March 28, 2018
Continuing with the removal of the old steering system, I turned to the quadrant bolted to the rudder shaft. This was held in place with a machined keyway, and the two-piece aluminum quadrant was secured together with four machine bolts plus two through bolts. Fortunately, all six bolts came out without major effort, releasing the quadrant. The key was well stuck to the quadrant and came out on its own. I sprayed some penetrating oil on the stuffing box nuts to let them soak for a while so I could eventually service the packing and/or drop the rudder for some needed repairs.
The lack of proper rudder stops (as I mentioned earlier, the rudder stop assembly I recently removed had been installed apparently upside down) was directly responsible for the damage at the top edge of the rudder, since the rudder, even with the pedestal steering, could be turned too far to each side. This caused the rudder to hit the hull at its inward edge, causing, over time, the damage seen to the top of the rudder blade. I’d have to install some sort of proper stop system for the new tiller-driven steering later, and hoped to drop the rudder at least partially out in order to effect the repairs to the top of the blade. All this to be determined in due course.
Since I was in the cockpit lockers anyway, I finished up the removal of several through hulls, including the engine exhaust and bilge outlets and yet another transducer. I’d already cut off the tops of these fittings, but now I worked to remove the remainders and the backing plates, when installed.
I drained the icebox of its moldering contents, and quickly cleaned up the interior a bit. The two icebox lids were beyond salvage, full of disgusting moldy saturated wood and foam, and I threw them away rather than worry about attempting to rebuild them, as their construction was hardly worth emulating anyway.
Meanwhile, I removed the galley sink drain through hull, a small through hull from the engine room, and yet another transducer located beneath the port settee in the main cabin. I’d patch all these openings later once I got into the repair stage of the project.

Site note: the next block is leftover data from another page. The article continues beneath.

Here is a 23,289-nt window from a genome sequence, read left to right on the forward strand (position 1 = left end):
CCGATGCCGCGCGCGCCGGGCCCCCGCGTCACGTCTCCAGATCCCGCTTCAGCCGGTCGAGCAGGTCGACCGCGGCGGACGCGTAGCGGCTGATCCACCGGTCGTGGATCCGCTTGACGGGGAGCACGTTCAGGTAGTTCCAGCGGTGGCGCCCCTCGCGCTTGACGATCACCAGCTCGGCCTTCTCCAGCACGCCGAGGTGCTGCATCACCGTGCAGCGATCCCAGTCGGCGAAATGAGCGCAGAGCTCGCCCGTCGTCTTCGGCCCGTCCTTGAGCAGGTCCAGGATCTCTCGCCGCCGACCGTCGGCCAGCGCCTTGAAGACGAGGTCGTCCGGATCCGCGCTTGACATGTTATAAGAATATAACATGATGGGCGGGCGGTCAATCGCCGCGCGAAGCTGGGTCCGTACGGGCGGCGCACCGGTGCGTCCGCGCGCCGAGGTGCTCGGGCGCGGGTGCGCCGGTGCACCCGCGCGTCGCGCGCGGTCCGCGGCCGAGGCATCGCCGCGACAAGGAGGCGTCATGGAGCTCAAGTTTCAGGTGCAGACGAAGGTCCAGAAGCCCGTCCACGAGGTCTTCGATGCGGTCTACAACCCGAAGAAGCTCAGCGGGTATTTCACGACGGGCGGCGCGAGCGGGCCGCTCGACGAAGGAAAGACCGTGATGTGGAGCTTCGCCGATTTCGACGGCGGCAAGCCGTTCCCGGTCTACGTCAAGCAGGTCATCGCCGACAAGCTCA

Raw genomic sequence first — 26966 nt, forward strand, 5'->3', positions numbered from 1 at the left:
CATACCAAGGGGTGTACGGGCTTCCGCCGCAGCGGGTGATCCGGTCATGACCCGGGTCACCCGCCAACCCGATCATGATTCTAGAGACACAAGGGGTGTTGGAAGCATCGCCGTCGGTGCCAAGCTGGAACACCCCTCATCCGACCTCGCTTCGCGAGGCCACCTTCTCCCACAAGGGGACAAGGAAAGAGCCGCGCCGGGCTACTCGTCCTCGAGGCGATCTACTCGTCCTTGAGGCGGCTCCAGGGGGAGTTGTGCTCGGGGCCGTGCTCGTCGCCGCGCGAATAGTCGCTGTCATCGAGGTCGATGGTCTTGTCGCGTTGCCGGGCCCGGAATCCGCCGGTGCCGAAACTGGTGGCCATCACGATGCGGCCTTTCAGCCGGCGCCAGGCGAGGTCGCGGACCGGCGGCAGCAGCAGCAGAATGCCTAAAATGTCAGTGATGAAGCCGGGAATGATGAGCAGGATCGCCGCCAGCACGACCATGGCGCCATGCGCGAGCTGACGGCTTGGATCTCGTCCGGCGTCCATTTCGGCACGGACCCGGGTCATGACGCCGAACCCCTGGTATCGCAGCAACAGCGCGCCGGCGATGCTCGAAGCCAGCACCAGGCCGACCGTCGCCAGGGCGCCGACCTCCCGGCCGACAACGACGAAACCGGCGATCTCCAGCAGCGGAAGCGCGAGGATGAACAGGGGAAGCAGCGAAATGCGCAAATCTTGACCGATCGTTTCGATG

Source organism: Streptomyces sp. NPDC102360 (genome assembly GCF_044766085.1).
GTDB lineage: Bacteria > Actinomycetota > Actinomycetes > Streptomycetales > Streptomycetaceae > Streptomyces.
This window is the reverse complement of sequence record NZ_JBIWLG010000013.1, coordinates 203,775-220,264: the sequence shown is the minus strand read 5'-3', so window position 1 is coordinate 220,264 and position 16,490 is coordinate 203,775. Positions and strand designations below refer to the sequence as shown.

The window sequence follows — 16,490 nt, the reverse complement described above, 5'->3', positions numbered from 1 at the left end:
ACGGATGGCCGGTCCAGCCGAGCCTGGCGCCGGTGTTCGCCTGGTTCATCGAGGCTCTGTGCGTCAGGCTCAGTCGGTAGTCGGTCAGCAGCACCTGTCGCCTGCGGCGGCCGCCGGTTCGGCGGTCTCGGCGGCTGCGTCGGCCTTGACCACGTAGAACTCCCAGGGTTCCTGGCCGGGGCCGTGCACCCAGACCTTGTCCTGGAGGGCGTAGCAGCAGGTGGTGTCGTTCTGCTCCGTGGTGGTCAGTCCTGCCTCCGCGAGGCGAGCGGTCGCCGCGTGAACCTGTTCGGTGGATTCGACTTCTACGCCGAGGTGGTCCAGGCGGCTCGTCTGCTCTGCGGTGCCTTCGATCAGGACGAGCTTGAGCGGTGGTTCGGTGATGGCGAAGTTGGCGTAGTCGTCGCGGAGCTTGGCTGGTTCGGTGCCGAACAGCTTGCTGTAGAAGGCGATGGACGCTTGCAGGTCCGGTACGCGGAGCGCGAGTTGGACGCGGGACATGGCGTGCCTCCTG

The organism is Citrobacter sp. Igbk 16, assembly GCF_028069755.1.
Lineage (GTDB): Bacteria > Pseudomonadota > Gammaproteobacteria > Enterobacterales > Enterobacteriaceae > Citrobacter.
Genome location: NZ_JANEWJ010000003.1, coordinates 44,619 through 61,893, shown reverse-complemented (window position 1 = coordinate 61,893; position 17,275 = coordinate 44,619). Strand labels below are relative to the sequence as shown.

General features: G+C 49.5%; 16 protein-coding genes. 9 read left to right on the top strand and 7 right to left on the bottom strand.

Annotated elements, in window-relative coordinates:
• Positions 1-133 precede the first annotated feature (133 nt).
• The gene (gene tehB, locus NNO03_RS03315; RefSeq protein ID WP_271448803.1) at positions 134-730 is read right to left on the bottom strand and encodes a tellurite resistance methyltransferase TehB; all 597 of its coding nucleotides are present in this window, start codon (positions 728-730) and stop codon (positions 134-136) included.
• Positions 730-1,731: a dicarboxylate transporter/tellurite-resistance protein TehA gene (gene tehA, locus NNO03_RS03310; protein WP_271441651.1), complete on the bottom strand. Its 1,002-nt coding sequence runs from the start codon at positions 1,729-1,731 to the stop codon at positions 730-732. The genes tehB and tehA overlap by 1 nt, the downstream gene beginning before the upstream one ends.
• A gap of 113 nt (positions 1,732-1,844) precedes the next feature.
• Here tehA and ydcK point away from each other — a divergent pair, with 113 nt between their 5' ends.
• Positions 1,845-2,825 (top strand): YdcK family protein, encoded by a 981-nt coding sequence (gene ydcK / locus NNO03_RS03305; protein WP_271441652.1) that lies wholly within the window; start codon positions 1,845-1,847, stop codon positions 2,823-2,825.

The cockpit scuppers and galley sink drains featured bronze mushrooms and that were fiberglassed to the hull from within. The easiest way to remove these fittings was to drill them out with a hole saw, but first I needed a way to center the bit in the opening. To this end, I masked over the outsides of the openings, then filled inside with a thickened epoxy mixture, leaving it to cure. This only had to provide a solid-enough plug for starting the hole saw once cured. My epoxy was a little looser than I’d planned and wanted to run out of the steeply-angled scupper fittings, but a little masking tape helped stem the flow.
In the main cabin bilge, I wiped out as much gunk and chunks as possible, then decided to add cleaner and soak the bilge for a couple days, hoping to loosen the accumulated grime. The detergent didn’t suds as much as I’d expected, but with some agitation on and off during the rest of the week the soak might have a positive impact.
Finally, I disassembled the propeller shaft stuffing box, which I’d removed with the shaft still stuck inside earlier, and tossed the remnants of the shaft. I expected to clean up and re-use the stuffing box assembly later.
With most disassembly chores now behind me and at a logical stopping point for the moment, I decided to grab the opportunity afforded by better-than-expected weather outside to work on an ongoing mast project and enjoy the fine spring-like conditions for the remainder of the afternoon.
Total time billed on this job today: 4.75 hours
0600 Weather Observation: 32°, cloudy. Forecast for the day: Rain or snow shower, then mainly cloudy, 40s (it ended up being sunny and mid-50s in the afternoon)